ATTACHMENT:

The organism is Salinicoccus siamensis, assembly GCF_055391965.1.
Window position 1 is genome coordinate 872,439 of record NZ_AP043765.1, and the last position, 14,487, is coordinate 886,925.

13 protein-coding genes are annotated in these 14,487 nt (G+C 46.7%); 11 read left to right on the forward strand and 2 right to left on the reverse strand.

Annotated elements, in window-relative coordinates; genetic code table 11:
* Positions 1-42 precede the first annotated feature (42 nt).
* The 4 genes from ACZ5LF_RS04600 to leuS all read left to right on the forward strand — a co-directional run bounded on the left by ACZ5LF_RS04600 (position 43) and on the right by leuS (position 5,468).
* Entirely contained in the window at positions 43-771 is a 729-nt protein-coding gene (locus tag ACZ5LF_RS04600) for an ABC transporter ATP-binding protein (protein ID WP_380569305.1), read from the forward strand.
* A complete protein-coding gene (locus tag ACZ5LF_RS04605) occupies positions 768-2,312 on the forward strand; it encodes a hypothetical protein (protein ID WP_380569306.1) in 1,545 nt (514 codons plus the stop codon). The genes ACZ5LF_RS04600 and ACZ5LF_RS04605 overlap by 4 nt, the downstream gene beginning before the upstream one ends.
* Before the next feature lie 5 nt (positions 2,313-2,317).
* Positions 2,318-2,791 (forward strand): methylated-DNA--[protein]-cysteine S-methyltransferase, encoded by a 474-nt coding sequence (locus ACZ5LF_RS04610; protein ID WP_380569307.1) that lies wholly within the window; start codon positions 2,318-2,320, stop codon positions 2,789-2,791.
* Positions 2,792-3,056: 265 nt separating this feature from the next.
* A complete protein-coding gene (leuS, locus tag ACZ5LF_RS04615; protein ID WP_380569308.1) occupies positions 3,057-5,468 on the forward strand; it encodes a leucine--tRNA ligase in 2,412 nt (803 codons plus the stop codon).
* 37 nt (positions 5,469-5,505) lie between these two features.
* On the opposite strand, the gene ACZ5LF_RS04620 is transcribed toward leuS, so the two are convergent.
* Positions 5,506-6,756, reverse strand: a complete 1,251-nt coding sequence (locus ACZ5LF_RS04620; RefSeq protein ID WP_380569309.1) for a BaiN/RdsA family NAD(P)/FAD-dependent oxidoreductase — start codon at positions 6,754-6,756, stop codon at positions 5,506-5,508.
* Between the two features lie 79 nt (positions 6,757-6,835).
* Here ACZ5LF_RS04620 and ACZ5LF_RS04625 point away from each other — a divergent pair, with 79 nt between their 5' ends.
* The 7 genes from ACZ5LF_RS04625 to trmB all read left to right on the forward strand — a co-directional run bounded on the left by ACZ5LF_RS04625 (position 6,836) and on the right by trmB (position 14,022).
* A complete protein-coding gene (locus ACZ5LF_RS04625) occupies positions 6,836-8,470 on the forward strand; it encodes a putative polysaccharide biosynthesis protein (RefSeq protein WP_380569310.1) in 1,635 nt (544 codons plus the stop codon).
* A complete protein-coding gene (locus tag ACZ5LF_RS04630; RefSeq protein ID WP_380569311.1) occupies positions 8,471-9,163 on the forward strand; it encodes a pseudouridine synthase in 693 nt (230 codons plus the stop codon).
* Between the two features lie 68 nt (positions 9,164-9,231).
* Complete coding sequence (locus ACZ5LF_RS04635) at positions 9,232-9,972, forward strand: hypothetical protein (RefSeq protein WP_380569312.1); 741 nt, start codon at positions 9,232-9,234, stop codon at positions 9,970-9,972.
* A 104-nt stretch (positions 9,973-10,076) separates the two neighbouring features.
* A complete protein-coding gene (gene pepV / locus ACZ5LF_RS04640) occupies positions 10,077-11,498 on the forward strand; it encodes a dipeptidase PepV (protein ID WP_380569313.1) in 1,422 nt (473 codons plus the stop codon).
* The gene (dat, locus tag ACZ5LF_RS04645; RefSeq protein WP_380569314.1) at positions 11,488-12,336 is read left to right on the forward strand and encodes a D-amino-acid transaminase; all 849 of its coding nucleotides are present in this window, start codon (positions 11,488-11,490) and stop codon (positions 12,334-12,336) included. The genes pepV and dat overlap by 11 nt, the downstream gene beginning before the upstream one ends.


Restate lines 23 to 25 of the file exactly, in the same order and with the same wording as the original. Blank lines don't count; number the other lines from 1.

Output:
* A 104-nt stretch (positions 9,973-10,076) separates the two neighbouring features.
* A complete protein-coding gene (gene pepV / locus ACZ5LF_RS04640) occupies positions 10,077-11,498 on the forward strand; it encodes a dipeptidase PepV (protein ID WP_380569313.1) in 1,422 nt (473 codons plus the stop codon).
* The gene (dat, locus tag ACZ5LF_RS04645; RefSeq protein WP_380569314.1) at positions 11,488-12,336 is read left to right on the forward strand and encodes a D-amino-acid transaminase; all 849 of its coding nucleotides are present in this window, start codon (positions 11,488-11,490) and stop codon (positions 12,334-12,336) included. The genes pepV and dat overlap by 11 nt, the downstream gene beginning before the upstream one ends.